Helsinki (20.1.2015 - Heikki Jokinen) A merger of trade union confederations now looks like becoming a reality. Delegates from 73 trade union met in Helsinki for a preparatory meeting. The meeting officially endorsed a move to establish a new union confederation in Finland.
Right now there are three trade union confederations in Finland. SAK, the Central Organization of Finnish Trade Unions is a mainly blue-collar confederation with a little over one million members.
The second largest is the Finnish Confederation of Professionals STTK with 600,000 members which mostly represents salaried employees. Akava, the Confederation of Unions for Professional and Managerial Staff in Finland, has 585,000 highly educated members mainly in academic and managerial professions.
Taking part in the meeting were unions from all three confederations, but the level of engagement and commitment has not exactly been uniform. Both SAK and STTK together with their member unions have adopted a very positive view towards the idea, whereas Akava has made it clear it wants to remain independent.
Only one of Akava’s member unions, the Union of Professional Engineers in Finland IL has been willing to join the preparation process so far. IL is one of the main unions in Akava with 70 000 members.
The schedule is tight: it was decided at the meeting that the new confederation should come into being in the year 2016. The idea is to establish a totally new confederation. Time to bid farewell to the existing ones and start with a clean slate.
The meeting ended by requesting those unions who wished to join the new confederation to sign up by February 10 at the latest. The planning stage can then begin. But the new confederation will remain open to any union who want to join at a later date.
Three briefcases not needed
The new confederation is determined to be politically neutral and will abide by and fulfil all the national and international tasks of the existing confederations. The immediate goal does not envisage savings or cutbacks in the confederations economy, all employees are guaranteed a job.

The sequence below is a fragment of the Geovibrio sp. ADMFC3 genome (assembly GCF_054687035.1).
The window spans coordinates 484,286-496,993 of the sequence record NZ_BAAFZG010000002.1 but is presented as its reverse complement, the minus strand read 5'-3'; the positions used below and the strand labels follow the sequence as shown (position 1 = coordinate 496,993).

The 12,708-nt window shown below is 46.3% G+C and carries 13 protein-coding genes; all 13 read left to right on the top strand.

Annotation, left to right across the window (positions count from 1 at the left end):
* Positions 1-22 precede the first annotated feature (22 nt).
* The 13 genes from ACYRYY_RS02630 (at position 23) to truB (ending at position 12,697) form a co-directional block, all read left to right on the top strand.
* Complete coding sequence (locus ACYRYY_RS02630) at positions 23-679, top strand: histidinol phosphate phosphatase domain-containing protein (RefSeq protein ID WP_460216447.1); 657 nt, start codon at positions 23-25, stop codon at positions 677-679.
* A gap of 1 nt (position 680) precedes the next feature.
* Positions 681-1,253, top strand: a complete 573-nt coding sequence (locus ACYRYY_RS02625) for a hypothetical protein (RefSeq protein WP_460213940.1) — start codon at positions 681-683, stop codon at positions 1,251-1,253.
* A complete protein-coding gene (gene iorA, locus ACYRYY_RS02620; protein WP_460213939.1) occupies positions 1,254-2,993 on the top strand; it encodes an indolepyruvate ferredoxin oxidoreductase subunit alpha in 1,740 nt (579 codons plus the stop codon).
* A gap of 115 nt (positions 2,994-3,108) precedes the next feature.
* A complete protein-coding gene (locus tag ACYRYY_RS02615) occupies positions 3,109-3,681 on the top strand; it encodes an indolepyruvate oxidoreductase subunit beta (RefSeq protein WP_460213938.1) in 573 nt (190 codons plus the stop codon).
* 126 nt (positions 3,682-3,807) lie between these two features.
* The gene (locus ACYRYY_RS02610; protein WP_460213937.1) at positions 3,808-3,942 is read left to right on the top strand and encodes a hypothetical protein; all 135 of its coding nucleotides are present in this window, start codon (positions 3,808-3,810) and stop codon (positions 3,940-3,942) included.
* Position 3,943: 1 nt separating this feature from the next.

In practise the project will mean a merger of SAK and STTK, with perhaps some unions from Akava. Pertti Porokari, the chairperson of Akava affiliated Union of Professional Engineers in Finland IL is very much in favour of a new confederation.
His reasons are connected with the efficacy of the trade union movement. ”The employers have been closing ranks and consolidating their position for the past ten years and on their side there is now a mega-union. We recognize this as an imbalance in the labour market”, Porokari says.
The reasons underlying support for a merger between SAK and STTK are similar. As SAK chairperson Lauri Lyly put it: ”We do so similar work that we do not need three briefcases for it.” If confederations were to be established today, there would not be three of them, he believes.
”When the factory lights are turned off, unemployment is as dreary for blue-collar workers, white-collar workers and factory chiefs alike”, said STTK chairperson Antti Palola. He see the division of workers and other employees in trade union work as outdated.
Akava is not interested in the merger. “In keeping with our strategy, Akava endeavours to reinforce the supervision of the interests for our members and to proactively renew the union activities. This requires that we exist as a neutral and independent central organisation”, says Sture Fjäder, chairperson of Akava.
”The working life challenges faced by the members of, for example, SAK or Akava differ to such an extent that the merger of these two central organisations would not benefit the members of either”, says Olli Luukkainen, vice chairperson of Akava and chairperson at main union of Akava, Trade Union of Education in Finland, OAJ.
Road opens up towards new trade union confederation (28.11.2014)